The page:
WASHINGTON – In a decision that will rob unions of millions of dollars and thousands of members, the U.S. Supreme Court voted 5-4 to legalize “free riders” in cases where state or local governments and individuals jointly employ caregivers.
The court split along partisan lines, with all five Republican-appointed male justices in the majority and the four other justices – Elena Kagan, Stephen Breyer, Ruth Bader Ginsburg and Sonia Sotomayor – dissenting.
Justice Samuel Alito’s majority opinion in Harris vs. Quinn, a case involving caregivers from Illinois, said Illinois violated the workers’ First Amendment rights to free speech by requiring them to pay “agency fees” – money to cover costs of collective bargaining and contract administration – to the Service Employees, the union a majority voted for. “A state may not force every person who benefits from this group’s efforts to make payments to the group,” Alito said.
At least 20 other states have similar arrangements where government workers whom the union represents, but who do not wish to join, must pay agency fees, Kagan’s dissent noted. So do many local governments. She predicted there could be a mass exodus from the unions, not just of the agency fee payers, but of members.
The laws of economics, letting them be free riders while still compelling unions to represent them, would lead to those departures, she predicted.
Latest data show the U.S. has 1.14 million personal care aides and 807,000 home health care aides. It does not say how many the states employ and, of those, how many are free riders. Women are an overwhelming majority of the affected workers.
SEIU was the only union to comment immediately after the ruling.
“No court case is going to stand in the way of home care workers coming together to have a strong voice for good jobs and quality home care,” said SEIU President Mary Kay Henry. “At a time when wages remain stagnant and income inequality is out of control, joining together in a union is the only proven way home care workers have of improving their lives and the lives of the people they care for.
“The ruling places at risk a system of consumer-directed home care in Illinois that has proven successful in raising wages, providing affordable health care benefits, and increasing training,” SEIU added.
“Given that Illinois’ caregivers voted to unionize, it may be presumed that a high percentage became union members and are willingly paying union dues,” Alito said for the court majority. Kagan, politely, doubted that.
“In fact nothing of the sort may be so presumed, given that union supporters (no less than union detractors) have an economic incentive to free ride,” she responded.
“The federal workforce, on which the majority relies provides a case in point. There many fewer employees pay dues than have voted for a union to represent them. And why, after all, should that endemic free-riding be surprising? Does the majority think that public employees are immune from basic principles of economics? If not, the majority can have no basis for thinking that absent a fair-share clause, a union can attract sufficient dues to adequately support its functions.”
Alito explained that “partial public employees” – the caregivers — have two employers: The state and the elderly or disabled individual they care for. A state law to have free riders pay the fair share costs of the SEIU-negotiated agreement, which covers all caregivers – though the state sets their wages and benefits – is unconstitutional because the fair share payment breaks the dissenting workers’ free speech rights, Alito said.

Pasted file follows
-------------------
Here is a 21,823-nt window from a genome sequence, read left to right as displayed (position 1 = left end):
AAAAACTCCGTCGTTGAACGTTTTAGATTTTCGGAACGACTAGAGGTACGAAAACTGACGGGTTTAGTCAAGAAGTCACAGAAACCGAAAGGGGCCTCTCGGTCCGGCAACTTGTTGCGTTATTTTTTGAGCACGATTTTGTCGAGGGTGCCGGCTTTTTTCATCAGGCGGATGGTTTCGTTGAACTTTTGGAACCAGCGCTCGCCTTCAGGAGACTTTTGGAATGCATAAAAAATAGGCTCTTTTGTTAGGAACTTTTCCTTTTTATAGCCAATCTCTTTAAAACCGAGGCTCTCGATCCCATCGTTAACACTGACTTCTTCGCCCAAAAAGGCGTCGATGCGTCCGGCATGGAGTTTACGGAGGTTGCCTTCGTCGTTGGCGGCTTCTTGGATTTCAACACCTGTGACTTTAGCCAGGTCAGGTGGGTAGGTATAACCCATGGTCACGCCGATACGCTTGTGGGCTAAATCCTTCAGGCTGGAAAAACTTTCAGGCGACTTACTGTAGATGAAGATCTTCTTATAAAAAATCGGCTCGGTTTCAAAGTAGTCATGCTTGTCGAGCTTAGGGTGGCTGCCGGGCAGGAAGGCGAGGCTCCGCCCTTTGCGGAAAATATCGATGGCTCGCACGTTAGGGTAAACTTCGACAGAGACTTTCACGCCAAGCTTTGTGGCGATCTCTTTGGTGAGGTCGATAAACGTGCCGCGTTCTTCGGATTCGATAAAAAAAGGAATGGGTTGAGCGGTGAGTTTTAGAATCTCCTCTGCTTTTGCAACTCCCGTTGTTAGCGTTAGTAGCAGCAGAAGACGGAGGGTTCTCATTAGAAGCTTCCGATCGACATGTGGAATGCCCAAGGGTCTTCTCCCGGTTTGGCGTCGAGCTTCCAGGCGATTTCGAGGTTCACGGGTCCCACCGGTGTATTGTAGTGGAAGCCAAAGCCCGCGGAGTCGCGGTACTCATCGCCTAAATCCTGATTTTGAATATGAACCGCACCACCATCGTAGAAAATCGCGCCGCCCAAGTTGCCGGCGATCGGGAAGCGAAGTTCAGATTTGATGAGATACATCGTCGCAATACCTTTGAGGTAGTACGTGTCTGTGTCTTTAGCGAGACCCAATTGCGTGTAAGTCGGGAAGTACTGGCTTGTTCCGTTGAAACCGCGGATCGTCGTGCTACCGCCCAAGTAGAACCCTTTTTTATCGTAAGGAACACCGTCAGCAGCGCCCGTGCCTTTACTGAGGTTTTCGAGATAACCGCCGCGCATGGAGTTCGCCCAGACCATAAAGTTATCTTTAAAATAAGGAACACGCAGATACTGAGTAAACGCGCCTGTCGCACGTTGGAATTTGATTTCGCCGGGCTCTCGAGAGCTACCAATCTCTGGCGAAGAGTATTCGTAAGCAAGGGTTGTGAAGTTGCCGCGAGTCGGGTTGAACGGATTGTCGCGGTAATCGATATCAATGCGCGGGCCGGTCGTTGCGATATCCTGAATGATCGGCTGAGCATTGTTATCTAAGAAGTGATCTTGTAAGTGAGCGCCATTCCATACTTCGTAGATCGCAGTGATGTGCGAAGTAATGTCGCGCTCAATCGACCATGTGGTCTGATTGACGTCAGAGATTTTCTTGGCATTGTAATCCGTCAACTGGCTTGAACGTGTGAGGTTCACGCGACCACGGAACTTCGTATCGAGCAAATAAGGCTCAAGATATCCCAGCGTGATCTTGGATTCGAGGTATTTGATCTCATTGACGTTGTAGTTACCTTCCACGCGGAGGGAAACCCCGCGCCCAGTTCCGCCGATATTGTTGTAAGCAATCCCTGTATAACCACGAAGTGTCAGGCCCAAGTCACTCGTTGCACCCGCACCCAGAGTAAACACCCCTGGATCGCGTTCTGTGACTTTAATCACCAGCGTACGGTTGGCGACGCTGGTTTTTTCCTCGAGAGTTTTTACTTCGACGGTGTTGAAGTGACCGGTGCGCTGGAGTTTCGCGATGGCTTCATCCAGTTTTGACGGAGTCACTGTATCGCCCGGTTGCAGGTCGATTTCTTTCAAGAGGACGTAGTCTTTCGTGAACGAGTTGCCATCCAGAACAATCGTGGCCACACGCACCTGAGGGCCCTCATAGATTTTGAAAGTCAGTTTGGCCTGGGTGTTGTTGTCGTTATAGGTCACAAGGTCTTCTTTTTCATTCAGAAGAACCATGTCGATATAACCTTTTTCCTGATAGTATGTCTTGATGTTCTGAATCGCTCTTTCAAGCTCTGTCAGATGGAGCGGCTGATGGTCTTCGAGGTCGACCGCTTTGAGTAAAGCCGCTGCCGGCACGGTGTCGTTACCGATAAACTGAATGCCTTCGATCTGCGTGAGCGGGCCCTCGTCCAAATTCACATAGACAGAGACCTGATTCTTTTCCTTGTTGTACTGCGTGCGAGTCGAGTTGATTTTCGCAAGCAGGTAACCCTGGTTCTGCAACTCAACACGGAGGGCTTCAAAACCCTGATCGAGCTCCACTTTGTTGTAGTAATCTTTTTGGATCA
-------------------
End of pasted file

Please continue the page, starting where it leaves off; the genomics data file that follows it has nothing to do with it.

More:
The anti-worker, anti-union National Right To Work Legal Defense Fund recruited the complaining caregivers and funded the case. It wanted the justices to go even further and reject union dues for all public workers in all cases, but Alito turned that down.
The caregivers “are quite different from full-fledged public employees, (so) we refuse to extend” past decisions about agency fee-payers (the Abood case), “to the new situation now before us,” Alito said. “Abood itself has clear boundaries: It applies to public employees” who must pay fair share fees. “Extending those boundaries to encompass partial-public employees, quasi-public employees, or simply private employees would invite problems.
“A joint employer remains an employer,” Kagan responded. “Illinois kept authority over all workforce-wide terms of employment — the very issues most likely to be the subject of collective bargaining. The state thus should also retain the prerogative…to require all employees to contribute fairly to their bargaining agent,” she retorted.
Kagan did find one silver lining: Rejection of the Right To Work group’s scheme to declare all public agencies as open shops, with no requirement for union dues from anyone in any enterprise, public or private. The Right To Work group’s lawyer told reporters after oral argument that destroying unions, in public agencies and in private enterprise, by yanking all dues is his group’s ultimate goal. He even said so, to Justice Antonin Scalia, in court.
“The good news out of this case is clear: The majority declined that radical request,” Kagan said. “The court did not, as the petitioners” – the Right to Work group – “wanted, deprive every state and local government, in the management of their employees and programs, of the tool that many have thought necessary and appropriate to make collective bargaining work. The bad news is just as simple: The majority robbed Illinois of that choice in administering its in-home care program.”